MICHELE NORRIS, host:
Many people are still scratching their heads, not quite clear on how bad mortgages caused a sell-off in financial markets around the world. Well, a growing number of analysts say the pain is far from over; that what is happening is something called a credit crunch.
As NPR's Adam Davidson reports, that could get worse before it gets better.
ADAM DAVIDSON: Lars Christiansen was standing on a street corner in Copenhagen today. He's an analyst with Danske Bank and said all his colleagues are miserable. Most are on their way to get drunk.
Mr. LARS CHRISTIANSEN (Analyst, Danske Bank): It's pretty high. You don't have any trust in the market. And that's why we are now complete lack of trust. Pretty horrifying.
DAVIDSON: He says it's not that the bank is losing money - they're used to that. It's that the basic character of financial markets has changed in the last two days.
To understand it, let's go to Stephen Checchetti of the Brandeis International Business School. He says banks have a surprising way of making sure they have enough money to conduct business everyday. They take out these super short-term loans.
Professor STEPHEN CHECCHETTI (Global Finance, Brandeis International Business School): They finance themselves - I mean, most people will find this surprising, but large amounts - billions and billions amount of dollars overnight.
DAVIDSON: So these are like eight-hour mortgages, basically?
Prof. CHECCHETTI: It'll be like 24-hour mortgages.
DAVIDSON: Bank of America, say, might own a whole bunch of mortgages. It uses those as collateral to borrow, for example, $2 billion from Citibank for one day. Bank of America has some ready cash to give you for your car loan. Citibank makes a bit of interest. Everyone's happy - that is, until Citibank starts wondering if Bank of America really has enough collateral. What if Bank of America owns a bunch of those subprime mortgages, the ones that are worth a lot less than we thought?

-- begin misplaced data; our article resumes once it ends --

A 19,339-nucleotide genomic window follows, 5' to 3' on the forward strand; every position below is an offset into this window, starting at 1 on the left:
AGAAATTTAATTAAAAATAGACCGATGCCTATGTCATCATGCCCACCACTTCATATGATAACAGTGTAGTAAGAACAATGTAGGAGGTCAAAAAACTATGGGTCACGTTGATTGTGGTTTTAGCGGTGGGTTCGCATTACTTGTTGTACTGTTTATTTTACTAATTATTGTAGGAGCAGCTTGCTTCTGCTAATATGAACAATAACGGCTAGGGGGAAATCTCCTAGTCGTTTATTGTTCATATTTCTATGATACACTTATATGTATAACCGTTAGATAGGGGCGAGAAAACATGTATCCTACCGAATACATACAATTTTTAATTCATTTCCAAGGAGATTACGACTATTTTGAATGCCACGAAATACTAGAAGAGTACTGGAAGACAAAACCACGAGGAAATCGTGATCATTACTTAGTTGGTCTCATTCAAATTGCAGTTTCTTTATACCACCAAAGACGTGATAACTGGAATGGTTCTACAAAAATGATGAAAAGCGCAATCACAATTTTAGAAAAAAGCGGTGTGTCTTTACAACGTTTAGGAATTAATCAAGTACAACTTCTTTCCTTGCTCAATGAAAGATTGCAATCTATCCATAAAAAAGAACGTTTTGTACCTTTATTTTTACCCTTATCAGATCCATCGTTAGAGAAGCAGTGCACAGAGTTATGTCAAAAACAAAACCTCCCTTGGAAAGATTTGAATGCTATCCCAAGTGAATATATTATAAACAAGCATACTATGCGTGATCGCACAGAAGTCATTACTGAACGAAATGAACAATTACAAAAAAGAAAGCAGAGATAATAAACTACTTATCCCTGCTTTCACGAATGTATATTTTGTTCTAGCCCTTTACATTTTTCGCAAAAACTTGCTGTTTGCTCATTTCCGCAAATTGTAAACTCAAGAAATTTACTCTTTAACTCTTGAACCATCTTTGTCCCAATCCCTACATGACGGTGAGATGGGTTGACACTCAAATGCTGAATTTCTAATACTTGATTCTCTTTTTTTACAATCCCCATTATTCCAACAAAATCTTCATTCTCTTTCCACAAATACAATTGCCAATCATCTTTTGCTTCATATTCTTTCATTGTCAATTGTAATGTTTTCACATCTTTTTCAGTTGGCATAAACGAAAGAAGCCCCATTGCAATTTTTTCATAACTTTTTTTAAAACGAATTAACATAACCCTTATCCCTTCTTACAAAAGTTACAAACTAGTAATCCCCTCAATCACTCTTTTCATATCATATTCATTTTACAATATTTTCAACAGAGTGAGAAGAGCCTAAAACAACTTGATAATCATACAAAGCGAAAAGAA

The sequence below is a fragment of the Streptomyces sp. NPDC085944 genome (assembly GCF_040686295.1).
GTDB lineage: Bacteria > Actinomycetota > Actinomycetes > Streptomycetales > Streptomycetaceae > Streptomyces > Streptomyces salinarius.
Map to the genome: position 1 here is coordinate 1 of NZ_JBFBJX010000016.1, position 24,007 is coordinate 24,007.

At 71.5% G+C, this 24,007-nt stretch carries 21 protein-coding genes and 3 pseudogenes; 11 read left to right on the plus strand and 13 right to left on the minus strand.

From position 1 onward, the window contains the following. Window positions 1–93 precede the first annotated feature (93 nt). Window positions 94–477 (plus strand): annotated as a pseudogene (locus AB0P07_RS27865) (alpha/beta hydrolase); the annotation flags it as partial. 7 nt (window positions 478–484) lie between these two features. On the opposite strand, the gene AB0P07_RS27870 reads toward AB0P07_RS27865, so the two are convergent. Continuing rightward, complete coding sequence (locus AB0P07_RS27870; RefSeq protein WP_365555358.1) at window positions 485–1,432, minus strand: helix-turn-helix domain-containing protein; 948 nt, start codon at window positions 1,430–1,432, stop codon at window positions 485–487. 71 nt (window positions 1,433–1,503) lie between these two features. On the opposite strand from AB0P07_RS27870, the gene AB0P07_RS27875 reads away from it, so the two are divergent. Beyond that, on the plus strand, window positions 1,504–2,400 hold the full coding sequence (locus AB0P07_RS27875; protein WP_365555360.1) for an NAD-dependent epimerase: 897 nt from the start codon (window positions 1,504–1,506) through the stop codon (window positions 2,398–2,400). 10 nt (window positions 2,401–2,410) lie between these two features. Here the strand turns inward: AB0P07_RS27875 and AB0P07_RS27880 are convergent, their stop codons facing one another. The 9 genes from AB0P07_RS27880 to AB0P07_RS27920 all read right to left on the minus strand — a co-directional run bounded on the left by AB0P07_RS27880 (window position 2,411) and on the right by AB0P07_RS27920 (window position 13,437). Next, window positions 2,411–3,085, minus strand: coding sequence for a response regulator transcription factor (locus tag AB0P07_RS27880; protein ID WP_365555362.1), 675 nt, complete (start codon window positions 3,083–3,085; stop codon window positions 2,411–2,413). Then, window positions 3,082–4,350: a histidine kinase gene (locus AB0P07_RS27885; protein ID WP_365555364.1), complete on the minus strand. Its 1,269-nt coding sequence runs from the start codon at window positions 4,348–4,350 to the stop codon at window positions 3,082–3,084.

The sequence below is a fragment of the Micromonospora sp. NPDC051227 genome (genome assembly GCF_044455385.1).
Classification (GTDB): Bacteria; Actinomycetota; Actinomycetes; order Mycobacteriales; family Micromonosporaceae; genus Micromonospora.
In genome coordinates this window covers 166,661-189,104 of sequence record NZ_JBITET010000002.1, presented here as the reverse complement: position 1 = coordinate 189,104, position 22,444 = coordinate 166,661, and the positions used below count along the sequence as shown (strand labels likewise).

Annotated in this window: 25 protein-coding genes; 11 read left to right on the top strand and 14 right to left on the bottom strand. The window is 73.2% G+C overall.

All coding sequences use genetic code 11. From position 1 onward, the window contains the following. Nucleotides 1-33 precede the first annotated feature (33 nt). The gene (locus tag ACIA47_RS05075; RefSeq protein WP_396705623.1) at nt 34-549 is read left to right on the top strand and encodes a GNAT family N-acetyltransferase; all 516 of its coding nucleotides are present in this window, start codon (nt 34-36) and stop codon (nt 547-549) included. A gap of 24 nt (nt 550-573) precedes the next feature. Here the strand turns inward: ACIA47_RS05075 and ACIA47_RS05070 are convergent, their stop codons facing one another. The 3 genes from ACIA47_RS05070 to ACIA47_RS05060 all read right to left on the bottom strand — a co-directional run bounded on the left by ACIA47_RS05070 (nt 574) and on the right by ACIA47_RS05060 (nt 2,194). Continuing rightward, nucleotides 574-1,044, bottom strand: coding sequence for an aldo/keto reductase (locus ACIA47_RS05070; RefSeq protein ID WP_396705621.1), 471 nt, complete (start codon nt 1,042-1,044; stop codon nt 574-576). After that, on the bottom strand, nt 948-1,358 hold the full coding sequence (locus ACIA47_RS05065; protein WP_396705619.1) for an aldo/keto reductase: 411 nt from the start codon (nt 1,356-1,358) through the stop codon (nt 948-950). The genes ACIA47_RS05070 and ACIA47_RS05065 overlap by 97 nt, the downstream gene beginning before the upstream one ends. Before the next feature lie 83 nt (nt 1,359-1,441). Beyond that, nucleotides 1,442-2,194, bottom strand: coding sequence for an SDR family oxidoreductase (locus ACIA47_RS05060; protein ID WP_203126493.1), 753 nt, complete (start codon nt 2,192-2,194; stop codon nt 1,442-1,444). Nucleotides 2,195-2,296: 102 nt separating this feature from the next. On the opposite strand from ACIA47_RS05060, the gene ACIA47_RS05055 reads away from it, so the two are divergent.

Mr. CHRISTIANSEN: At that point, somebody will say, hey, the king has no clothes on. And that, of course, is a big risk.
DAVIDSON: The risk is that Citibank won't lend to Bank of America. Then, Bank of America can't lend to Chase and on and on. The basic system that gives banks money is broken. And of course, banks give money to everyone else. Oh, and things could be even worse. This credit crunch was sparked by fears that banks gave out too many subprime mortgages. They let broke and financially risky people buy houses.
Professor NOURIEL ROUBINI (Economics, New York University; Chairman, Roubini Global Economic Monitor): And similar kind of loosening of credit standards was occuring in the corporate sector.
DAVIDSON: Nouriel Roubini teaches economics at NYU and runs Roubini Global Economic Monitor. He says there are effectively subprime companies all over the world. These are failing firms. Normally, they'd have gone bankrupt. But just like with subprime mortgages, banks have been happy to lend to these subprime companies.
Prof. ROUBINI: So subprime is just the beginning of a more widespread and serious credit problem for the economy.
DAVIDSON: As these companies go bankrupt, the banks come under even more suspicion. It becomes even harder for banks to get those overnight loans. So is the U.S. headed for economic crisis? Maybe not. One of the oddest and perhaps cruelest ironies is that this credit crunch problem might be most painful in other parts of the world.
Danske Bank's Christiansen says there are not only subprime homeowners and subprime companies, there are subprime countries.
Mr. CHRISTIANSEN: The troubled countries are Turkey, center it in Europe in general, countries like Hungary, Romania, Bulgaria, Iceland also, South Africa.
DAVIDSON: Eventually, next week, maybe next month, banks and others should get their confidence back, Christiansen says. They'll open the spigot, as analysts say, and start lending again. But they'll be more cautious. They'll want to stick to surer bets, so they might not lend to subprime homeowners so easily or to failing companies. But banks from all over the world will be eager to lend money to more reliable people and businesses in the U.S. But they'll keep their money out of riskier places - they won't lend to countries with lots of debt and sketchy financial systems. So this credit crunch caused by American banks and American homeowners might end up punishing Turkish farmers and Romanian handyman more than anyone.
Adam Davidson, NPR News.
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